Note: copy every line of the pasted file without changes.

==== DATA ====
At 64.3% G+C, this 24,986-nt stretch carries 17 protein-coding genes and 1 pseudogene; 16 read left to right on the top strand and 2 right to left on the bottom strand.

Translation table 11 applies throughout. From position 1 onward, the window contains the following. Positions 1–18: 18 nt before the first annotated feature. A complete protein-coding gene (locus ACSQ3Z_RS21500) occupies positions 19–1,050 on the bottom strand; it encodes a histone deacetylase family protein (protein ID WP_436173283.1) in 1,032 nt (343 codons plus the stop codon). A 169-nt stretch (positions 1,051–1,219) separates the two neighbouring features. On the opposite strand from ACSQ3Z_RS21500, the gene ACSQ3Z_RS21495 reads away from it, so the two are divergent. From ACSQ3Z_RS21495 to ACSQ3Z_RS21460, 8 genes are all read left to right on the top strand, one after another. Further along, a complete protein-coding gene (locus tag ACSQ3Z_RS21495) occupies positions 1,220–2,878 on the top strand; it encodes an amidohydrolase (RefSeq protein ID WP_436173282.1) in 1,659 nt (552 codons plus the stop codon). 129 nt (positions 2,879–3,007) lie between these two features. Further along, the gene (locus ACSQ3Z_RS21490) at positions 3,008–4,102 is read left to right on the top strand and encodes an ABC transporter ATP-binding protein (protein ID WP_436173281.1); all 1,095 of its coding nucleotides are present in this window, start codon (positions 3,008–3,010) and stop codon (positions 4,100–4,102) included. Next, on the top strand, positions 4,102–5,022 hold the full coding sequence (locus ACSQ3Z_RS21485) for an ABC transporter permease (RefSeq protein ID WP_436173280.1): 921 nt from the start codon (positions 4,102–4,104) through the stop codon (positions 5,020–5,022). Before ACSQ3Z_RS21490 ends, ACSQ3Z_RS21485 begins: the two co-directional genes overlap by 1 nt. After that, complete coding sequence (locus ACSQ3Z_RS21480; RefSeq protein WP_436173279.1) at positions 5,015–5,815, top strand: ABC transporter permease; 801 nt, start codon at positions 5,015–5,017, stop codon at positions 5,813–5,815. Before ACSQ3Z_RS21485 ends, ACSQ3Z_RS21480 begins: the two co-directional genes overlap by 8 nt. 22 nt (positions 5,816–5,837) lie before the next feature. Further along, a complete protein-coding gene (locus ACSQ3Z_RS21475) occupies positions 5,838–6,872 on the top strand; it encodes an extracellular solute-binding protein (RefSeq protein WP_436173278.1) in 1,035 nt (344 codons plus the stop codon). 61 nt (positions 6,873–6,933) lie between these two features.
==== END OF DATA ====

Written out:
At 64.3% G+C, this 24,986-nt stretch carries 17 protein-coding genes and 1 pseudogene; 16 read left to right on the top strand and 2 right to left on the bottom strand.

Translation table 11 applies throughout. From position 1 onward, the window contains the following. Positions 1–18: 18 nt before the first annotated feature. A complete protein-coding gene (locus ACSQ3Z_RS21500) occupies positions 19–1,050 on the bottom strand; it encodes a histone deacetylase family protein (protein ID WP_436173283.1) in 1,032 nt (343 codons plus the stop codon). A 169-nt stretch (positions 1,051–1,219) separates the two neighbouring features. On the opposite strand from ACSQ3Z_RS21500, the gene ACSQ3Z_RS21495 reads away from it, so the two are divergent. From ACSQ3Z_RS21495 to ACSQ3Z_RS21460, 8 genes are all read left to right on the top strand, one after another. Further along, a complete protein-coding gene (locus tag ACSQ3Z_RS21495) occupies positions 1,220–2,878 on the top strand; it encodes an amidohydrolase (RefSeq protein ID WP_436173282.1) in 1,659 nt (552 codons plus the stop codon). 129 nt (positions 2,879–3,007) lie between these two features. Further along, the gene (locus ACSQ3Z_RS21490) at positions 3,008–4,102 is read left to right on the top strand and encodes an ABC transporter ATP-binding protein (protein ID WP_436173281.1); all 1,095 of its coding nucleotides are present in this window, start codon (positions 3,008–3,010) and stop codon (positions 4,100–4,102) included. Next, on the top strand, positions 4,102–5,022 hold the full coding sequence (locus ACSQ3Z_RS21485) for an ABC transporter permease (RefSeq protein ID WP_436173280.1): 921 nt from the start codon (positions 4,102–4,104) through the stop codon (positions 5,020–5,022). Before ACSQ3Z_RS21490 ends, ACSQ3Z_RS21485 begins: the two co-directional genes overlap by 1 nt. After that, complete coding sequence (locus ACSQ3Z_RS21480; RefSeq protein WP_436173279.1) at positions 5,015–5,815, top strand: ABC transporter permease; 801 nt, start codon at positions 5,015–5,017, stop codon at positions 5,813–5,815. Before ACSQ3Z_RS21485 ends, ACSQ3Z_RS21480 begins: the two co-directional genes overlap by 8 nt. 22 nt (positions 5,816–5,837) lie before the next feature. Further along, a complete protein-coding gene (locus ACSQ3Z_RS21475) occupies positions 5,838–6,872 on the top strand; it encodes an extracellular solute-binding protein (RefSeq protein WP_436173278.1) in 1,035 nt (344 codons plus the stop codon). 61 nt (positions 6,873–6,933) lie between these two features.